Had some busy evenings of late. Had dinner with Erica Wednesday, then went to the DFWblogs holiday party. Thursday hung out with some coworkers. Friday went to the Polyphonic Spree holiday spectacular at the Lakewood with Leia, Gary, and Tina. Finally, went to see Shattered Glass and have sushi with a coworker Saturday. Whew.
About Friday: The Spree was (were?) tremendous, even better than the last time I saw them. Truly, an experience not to be missed when they come to your town. Of particular note was the 6- or 7-months pregnant young lady in the chorus, who shook her moneymaker like she was mixing paint. (Leia: “That poor kid’s going to have shaken baby syndrome before it’s even born.”)
Unfortunately, the Trachtenberg Family Slideshow Players were off their game. Papa Jason seemed to lose his grasp of reality at one point (throwing down his guitar in a rage that seemed more Travis Bickle than Pete Townshend), and the slideshows were kinda sketchy. I think that they’re teetering close to Behind the Music territory.
In other news, it’s 70 degrees in Dallas. Take that, northerners.
Great story in today’s NYT about the 91-year-old who writes the alumni notes column for Princeton’s class of 1933.

mefloquine sucks

I took my last malaria pill today. (The doc said I needed to take them for four weeks after returning from the malarial region — in my case, Zambia.)
So I can finally say: Good riddance!
I was taking mefloquine (brand name Larium), which is the same stuff I took when I went to rural China in 1999. It didn’t bother me then, but this time I really saw what they mean about it causing “neuropsychiatric adverse events.” According to one study (Overbosch et al., 2001), 42 percent of people studied reported “adverse events” after taking mefloquine. Those were “neuropsychiatric adverse events” for 29 percent of patients, and 19 percent rated those NAEs as either moderate or severe.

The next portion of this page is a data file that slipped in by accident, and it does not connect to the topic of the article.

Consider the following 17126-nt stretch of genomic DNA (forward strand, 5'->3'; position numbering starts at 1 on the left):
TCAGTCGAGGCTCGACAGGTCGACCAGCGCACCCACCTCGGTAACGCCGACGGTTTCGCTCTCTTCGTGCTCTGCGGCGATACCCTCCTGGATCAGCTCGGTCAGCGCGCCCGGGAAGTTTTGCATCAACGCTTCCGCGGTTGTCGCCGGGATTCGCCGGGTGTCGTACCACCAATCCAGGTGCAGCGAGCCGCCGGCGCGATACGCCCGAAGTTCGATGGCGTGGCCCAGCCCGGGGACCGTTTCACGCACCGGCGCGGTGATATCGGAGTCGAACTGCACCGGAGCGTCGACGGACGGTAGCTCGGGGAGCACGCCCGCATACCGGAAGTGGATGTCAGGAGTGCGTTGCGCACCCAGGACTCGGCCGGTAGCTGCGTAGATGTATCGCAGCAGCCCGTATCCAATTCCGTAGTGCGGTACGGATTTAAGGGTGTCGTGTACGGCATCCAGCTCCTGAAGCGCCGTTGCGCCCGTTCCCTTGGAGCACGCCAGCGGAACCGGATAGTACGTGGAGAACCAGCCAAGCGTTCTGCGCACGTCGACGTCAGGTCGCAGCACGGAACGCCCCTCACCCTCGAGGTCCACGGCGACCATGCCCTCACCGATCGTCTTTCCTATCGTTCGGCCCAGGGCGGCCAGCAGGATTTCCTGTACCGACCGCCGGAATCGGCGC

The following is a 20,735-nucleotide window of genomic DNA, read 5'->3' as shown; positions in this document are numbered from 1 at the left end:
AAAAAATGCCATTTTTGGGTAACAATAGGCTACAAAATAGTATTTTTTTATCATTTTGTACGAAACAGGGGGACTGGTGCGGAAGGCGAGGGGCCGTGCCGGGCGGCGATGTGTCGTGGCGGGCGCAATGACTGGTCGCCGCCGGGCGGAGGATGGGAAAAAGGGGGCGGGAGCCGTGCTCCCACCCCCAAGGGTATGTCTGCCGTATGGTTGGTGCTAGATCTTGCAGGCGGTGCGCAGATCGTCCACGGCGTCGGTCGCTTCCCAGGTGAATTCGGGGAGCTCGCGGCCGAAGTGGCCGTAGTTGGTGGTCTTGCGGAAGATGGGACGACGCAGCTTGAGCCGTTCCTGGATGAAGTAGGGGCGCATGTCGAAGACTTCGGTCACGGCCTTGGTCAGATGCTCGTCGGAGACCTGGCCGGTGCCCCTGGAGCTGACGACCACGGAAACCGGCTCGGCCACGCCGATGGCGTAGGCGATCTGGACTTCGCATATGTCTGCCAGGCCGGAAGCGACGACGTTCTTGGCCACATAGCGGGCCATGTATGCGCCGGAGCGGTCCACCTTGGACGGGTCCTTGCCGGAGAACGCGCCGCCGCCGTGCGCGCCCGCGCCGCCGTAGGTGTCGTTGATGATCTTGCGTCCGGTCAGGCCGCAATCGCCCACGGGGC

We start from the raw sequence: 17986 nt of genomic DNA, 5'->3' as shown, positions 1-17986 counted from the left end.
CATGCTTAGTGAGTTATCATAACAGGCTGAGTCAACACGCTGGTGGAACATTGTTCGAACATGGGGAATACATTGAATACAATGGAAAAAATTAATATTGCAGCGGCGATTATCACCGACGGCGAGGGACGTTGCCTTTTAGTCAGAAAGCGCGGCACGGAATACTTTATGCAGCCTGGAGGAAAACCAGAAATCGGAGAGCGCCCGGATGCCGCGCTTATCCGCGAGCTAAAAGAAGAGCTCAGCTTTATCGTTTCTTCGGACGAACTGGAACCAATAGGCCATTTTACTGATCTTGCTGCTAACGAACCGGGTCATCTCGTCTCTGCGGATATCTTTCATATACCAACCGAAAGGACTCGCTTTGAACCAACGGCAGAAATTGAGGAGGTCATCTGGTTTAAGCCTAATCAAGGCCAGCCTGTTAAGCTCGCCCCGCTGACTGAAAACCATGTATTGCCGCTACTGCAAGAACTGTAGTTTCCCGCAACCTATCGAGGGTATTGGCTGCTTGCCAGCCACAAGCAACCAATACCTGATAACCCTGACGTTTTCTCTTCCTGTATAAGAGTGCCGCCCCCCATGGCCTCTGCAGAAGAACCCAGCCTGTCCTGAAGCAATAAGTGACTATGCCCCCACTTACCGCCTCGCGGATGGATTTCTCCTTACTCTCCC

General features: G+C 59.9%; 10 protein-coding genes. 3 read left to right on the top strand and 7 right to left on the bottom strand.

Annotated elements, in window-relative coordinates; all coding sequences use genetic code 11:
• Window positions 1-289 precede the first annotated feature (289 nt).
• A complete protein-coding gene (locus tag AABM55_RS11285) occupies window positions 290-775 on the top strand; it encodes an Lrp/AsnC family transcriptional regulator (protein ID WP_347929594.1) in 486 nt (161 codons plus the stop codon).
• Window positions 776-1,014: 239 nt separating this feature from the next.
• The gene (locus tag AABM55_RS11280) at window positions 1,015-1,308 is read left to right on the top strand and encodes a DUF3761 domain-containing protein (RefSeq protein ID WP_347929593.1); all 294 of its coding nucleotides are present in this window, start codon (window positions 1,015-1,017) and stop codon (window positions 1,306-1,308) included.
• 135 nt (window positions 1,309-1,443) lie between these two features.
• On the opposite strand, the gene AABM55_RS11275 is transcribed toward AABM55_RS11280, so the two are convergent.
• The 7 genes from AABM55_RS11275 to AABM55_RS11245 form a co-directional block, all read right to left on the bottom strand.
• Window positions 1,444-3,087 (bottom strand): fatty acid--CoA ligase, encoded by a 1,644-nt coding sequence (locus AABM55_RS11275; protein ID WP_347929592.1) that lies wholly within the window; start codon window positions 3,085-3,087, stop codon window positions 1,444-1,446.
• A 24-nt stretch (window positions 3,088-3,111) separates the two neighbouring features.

In other words, mefloquine makes you crazy.
It certainly messed with my head. I took the pill once a week, on Wednesdays. Every Thursday I was slightly insane: depressed, angry, bitter, snippy, and on a hair trigger. You didn’t want to meet me on a Thursday. I could never sleep on a Thursday night. Then every Friday I was fine again — for another week.
The effects lessened as the pill-popping went on, so don’t be afraid to talk to me tomorrow — I won’t bite! But still, it’s good to get all that evil out of my system.

dean and yale history

After his foreign policy address, Howard Dean was asked about his inexperience in dealing with international issues. His answer: He’s well prepared because he studied “under what I consider to be the best history department in the United States, at Yale University.”
While, as a Yale history major myself, I applaud his Eli loyalty, that may just be the weakest response imaginable. (Particularly since George W. Bush was his Yale classmate at the time and a history major himself.)
While we’re discussing Yale and people affilated with the word “dean,” I was sad to learn that Yale College Dean Richard Brodhead is leaving New Haven to become president of Duke. Brodhead is a truly great guy; I interviewed him a few times for the college paper and got to know him a bit when I was on his student advisory committee.
Unfortunately, now that he’s a Dookie, I will have to root vociferously against his athletic teams, since I’ve been a Carolina fan for almost 20 years. Of course, that’s primarily because of yet another “dean”-affiliated person, Dean Smith.

john kain’s dead

There’s this education researcher I’ve always admired — he seemed like a really smart guy who was doing very interesting work. But he never returned my calls.
Turns out he died earlier this year. I suppose that’s a good excuse for not returning my calls.